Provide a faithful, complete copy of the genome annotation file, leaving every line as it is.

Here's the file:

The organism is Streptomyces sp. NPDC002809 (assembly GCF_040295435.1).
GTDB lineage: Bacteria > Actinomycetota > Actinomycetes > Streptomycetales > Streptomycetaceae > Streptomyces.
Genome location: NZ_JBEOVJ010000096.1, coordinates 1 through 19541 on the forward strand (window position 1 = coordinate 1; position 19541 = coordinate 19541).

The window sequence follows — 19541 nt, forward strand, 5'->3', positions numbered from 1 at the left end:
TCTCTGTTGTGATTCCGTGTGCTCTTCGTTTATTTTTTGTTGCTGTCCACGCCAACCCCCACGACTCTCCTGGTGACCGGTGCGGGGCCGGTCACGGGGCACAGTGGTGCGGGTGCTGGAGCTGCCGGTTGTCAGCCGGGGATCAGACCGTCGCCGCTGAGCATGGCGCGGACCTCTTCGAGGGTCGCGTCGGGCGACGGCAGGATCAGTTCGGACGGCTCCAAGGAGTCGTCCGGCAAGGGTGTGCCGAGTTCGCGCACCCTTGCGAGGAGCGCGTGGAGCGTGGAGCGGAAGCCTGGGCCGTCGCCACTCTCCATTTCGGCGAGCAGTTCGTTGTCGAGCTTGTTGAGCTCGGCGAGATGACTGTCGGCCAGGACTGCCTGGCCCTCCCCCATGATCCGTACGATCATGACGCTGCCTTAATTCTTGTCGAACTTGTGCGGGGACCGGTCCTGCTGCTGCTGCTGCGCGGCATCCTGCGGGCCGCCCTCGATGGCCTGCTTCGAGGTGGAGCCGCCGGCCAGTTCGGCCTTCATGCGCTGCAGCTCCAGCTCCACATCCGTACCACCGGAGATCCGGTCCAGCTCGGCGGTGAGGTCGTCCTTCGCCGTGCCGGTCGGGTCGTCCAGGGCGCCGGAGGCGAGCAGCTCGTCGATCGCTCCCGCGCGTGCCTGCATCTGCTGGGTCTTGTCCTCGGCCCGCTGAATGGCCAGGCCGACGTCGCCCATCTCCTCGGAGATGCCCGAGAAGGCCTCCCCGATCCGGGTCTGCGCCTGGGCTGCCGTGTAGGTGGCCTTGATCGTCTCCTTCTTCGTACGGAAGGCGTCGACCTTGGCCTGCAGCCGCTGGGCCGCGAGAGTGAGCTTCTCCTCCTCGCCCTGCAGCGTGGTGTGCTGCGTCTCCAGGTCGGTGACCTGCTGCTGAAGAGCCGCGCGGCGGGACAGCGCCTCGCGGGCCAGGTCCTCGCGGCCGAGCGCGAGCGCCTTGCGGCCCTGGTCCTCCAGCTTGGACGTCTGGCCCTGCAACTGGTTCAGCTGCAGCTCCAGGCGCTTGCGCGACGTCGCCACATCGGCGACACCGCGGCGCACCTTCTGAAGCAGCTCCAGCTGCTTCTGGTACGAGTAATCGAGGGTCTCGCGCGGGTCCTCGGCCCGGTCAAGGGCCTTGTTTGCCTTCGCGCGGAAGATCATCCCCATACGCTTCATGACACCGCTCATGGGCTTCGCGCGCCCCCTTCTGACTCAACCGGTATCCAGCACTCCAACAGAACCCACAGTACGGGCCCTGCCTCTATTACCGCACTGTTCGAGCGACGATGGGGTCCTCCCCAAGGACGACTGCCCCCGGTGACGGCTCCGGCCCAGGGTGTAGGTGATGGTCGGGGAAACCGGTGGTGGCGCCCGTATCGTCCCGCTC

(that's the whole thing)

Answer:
The organism is Streptomyces sp. NPDC002809 (assembly GCF_040295435.1).
GTDB lineage: Bacteria > Actinomycetota > Actinomycetes > Streptomycetales > Streptomycetaceae > Streptomyces.
Genome location: NZ_JBEOVJ010000096.1, coordinates 1 through 19541 on the forward strand (window position 1 = coordinate 1; position 19541 = coordinate 19541).

The window sequence follows — 19541 nt, forward strand, 5'->3', positions numbered from 1 at the left end:
TCTCTGTTGTGATTCCGTGTGCTCTTCGTTTATTTTTTGTTGCTGTCCACGCCAACCCCCACGACTCTCCTGGTGACCGGTGCGGGGCCGGTCACGGGGCACAGTGGTGCGGGTGCTGGAGCTGCCGGTTGTCAGCCGGGGATCAGACCGTCGCCGCTGAGCATGGCGCGGACCTCTTCGAGGGTCGCGTCGGGCGACGGCAGGATCAGTTCGGACGGCTCCAAGGAGTCGTCCGGCAAGGGTGTGCCGAGTTCGCGCACCCTTGCGAGGAGCGCGTGGAGCGTGGAGCGGAAGCCTGGGCCGTCGCCACTCTCCATTTCGGCGAGCAGTTCGTTGTCGAGCTTGTTGAGCTCGGCGAGATGACTGTCGGCCAGGACTGCCTGGCCCTCCCCCATGATCCGTACGATCATGACGCTGCCTTAATTCTTGTCGAACTTGTGCGGGGACCGGTCCTGCTGCTGCTGCTGCGCGGCATCCTGCGGGCCGCCCTCGATGGCCTGCTTCGAGGTGGAGCCGCCGGCCAGTTCGGCCTTCATGCGCTGCAGCTCCAGCTCCACATCCGTACCACCGGAGATCCGGTCCAGCTCGGCGGTGAGGTCGTCCTTCGCCGTGCCGGTCGGGTCGTCCAGGGCGCCGGAGGCGAGCAGCTCGTCGATCGCTCCCGCGCGTGCCTGCATCTGCTGGGTCTTGTCCTCGGCCCGCTGAATGGCCAGGCCGACGTCGCCCATCTCCTCGGAGATGCCCGAGAAGGCCTCCCCGATCCGGGTCTGCGCCTGGGCTGCCGTGTAGGTGGCCTTGATCGTCTCCTTCTTCGTACGGAAGGCGTCGACCTTGGCCTGCAGCCGCTGGGCCGCGAGAGTGAGCTTCTCCTCCTCGCCCTGCAGCGTGGTGTGCTGCGTCTCCAGGTCGGTGACCTGCTGCTGAAGAGCCGCGCGGCGGGACAGCGCCTCGCGGGCCAGGTCCTCGCGGCCGAGCGCGAGCGCCTTGCGGCCCTGGTCCTCCAGCTTGGACGTCTGGCCCTGCAACTGGTTCAGCTGCAGCTCCAGGCGCTTGCGCGACGTCGCCACATCGGCGACACCGCGGCGCACCTTCTGAAGCAGCTCCAGCTGCTTCTGGTACGAGTAATCGAGGGTCTCGCGCGGGTCCTCGGCCCGGTCAAGGGCCTTGTTTGCCTTCGCGCGGAAGATCATCCCCATACGCTTCATGACACCGCTCATGGGCTTCGCGCGCCCCCTTCTGACTCAACCGGTATCCAGCACTCCAACAGAACCCACAGTACGGGCCCTGCCTCTATTACCGCACTGTTCGAGCGACGATGGGGTCCTCCCCAAGGACGACTGCCCCCGGTGACGGCTCCGGCCCAGGGTGTAGGTGATGGTCGGGGAAACCGGTGGTGGCGCCCGTATCGTCCCGCTC